Association football is the prominent sport in Brazil. The National Team has won the FIFA World Cup tournament a record five times, in 1958, 1962, 1970, 1994 and 2002 and is the only team to succeed in qualifying for every World Cup competition ever held, and to be among the favorites to win the trophy every time the competition is scheduled. PelÃ©, one of the most recognized footballers in history, led Brazil to three of those championships and is the top scorer of all time in the sport. After Brazil won its third World Cup, they kept the Jules Rimet Trophy permanently. All of the contemporary talents in the national team prominent in the football world include Robinho, Marta, Ronaldinho, KakÃ¡. Some of these players can be considered super-stars, achieving celebrity status internationally and signing sports contracts, as well as advertisement and endorsement contracts, in the value of millions of euros.
The governing body of football in Brazil is the Brazilian Football Confederation.
In the 1870s an expatriate named John Miller worked on the railway construction project in SÃ£o Paulo together with some 3000 other immigrant families from the British Isles in the last decades of the 19th century. In 1884 Miller sent his ten year old son Charles William Miller to Bannisters school in Southampton, England to be educated. Charles was a skilled athlete who quickly picked up the game of football at the time when the Football Association was still being formed, and as an accomplished winger and striker Charles held school honours that gained him entry into the Southampton Club team and later into the County team of Hampshire.
In 1888, the first sports club was founded in the city, SÃ£o Paulo Athletic Club.
In 1892 while still in England, Charles was invited to play a game for the Corinthians, a team formed of players invited from public schools and universities.
On his return to Brazil Charles brought some football equipment and a rules book with him. He then developed the new rules of the game amongst the community in SÃ£o Paulo. SÃ£o Paulo Athletic Club won the first three years championships. Miller's skills were far above his colleagues at this stage. He was given the honour of contributing his name to a move involving a deft flick of the ball with the heel "Chaleiro".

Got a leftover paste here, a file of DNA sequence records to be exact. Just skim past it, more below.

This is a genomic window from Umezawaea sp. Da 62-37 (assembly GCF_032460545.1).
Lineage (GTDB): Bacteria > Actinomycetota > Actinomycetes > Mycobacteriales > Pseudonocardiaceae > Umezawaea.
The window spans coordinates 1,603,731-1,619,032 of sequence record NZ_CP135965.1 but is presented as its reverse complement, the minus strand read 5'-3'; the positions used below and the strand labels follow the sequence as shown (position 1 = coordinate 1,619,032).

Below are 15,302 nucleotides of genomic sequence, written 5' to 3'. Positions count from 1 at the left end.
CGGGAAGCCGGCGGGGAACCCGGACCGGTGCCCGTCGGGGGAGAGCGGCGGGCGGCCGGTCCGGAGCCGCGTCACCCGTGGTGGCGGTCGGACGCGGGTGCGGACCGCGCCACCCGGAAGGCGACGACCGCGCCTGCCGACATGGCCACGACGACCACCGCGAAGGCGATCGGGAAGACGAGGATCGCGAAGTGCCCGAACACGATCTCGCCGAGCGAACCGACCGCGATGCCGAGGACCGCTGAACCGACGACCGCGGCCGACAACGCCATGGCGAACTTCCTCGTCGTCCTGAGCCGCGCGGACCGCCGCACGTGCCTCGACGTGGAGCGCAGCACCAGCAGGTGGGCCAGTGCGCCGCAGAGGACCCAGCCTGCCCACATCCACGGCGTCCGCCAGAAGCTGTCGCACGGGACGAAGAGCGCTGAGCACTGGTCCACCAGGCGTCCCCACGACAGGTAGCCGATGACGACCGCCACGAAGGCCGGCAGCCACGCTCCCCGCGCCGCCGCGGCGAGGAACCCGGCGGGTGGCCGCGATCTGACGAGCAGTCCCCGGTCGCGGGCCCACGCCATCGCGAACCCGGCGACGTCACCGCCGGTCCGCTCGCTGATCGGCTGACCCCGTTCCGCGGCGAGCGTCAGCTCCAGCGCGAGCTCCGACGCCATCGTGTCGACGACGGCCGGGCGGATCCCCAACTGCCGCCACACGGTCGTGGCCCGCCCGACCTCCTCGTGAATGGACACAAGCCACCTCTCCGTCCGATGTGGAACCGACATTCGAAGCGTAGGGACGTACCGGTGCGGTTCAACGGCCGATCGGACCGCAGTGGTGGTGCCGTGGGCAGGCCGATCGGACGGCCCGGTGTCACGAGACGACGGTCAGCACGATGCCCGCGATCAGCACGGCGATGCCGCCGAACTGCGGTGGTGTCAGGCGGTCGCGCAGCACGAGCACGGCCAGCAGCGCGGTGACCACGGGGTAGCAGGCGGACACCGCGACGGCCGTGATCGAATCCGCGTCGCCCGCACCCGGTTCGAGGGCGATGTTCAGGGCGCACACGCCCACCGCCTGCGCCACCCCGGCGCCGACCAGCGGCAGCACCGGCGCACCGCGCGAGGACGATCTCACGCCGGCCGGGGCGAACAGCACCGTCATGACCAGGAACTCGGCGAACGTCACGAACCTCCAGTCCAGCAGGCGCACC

Charles Miller kept a strong bond with English football throughout his life. Teams from Southampton and Corinthians Club travelled to Brazil to play against SÃ£o Paulo Athletic Club and other teams in SÃ£o Paulo. After a tour of Corinthians to Brazil in 1910 a new team in Brazil took on the name of Corinthians after a suggestion from Miller.
The Brazilian Football Confederation was founded in 1914, and the current format for the Campeonato Brasileiro was established in 1971.
In 1988 SÃ£o Paulo Athletic Club celebrated its centenary playing the English side Corinthians at Morumbi Stadium. English Corinthian finish its tour by going against the local professional Corinthians Paulista team, who counted the likes of SÃ³crates and Rivelino amongst its roster, at Pacaembu Stadium in SÃ£o Paulo and true to Corinthian principles of good clean football the score was 1 to 0 in favour of the locals when as agreed Socrates changed shirts to play alongside the English amateurs. This did not affect the score unfortunately although a largely packed stadium was cheering on for a drawn result.
It was announced that on September 29, 2007 that the CBF will launch a women's league and cup competition in October 2007 following pressure from FIFA president Sepp Blatter during the 2007 FIFA Women's World Cup in China.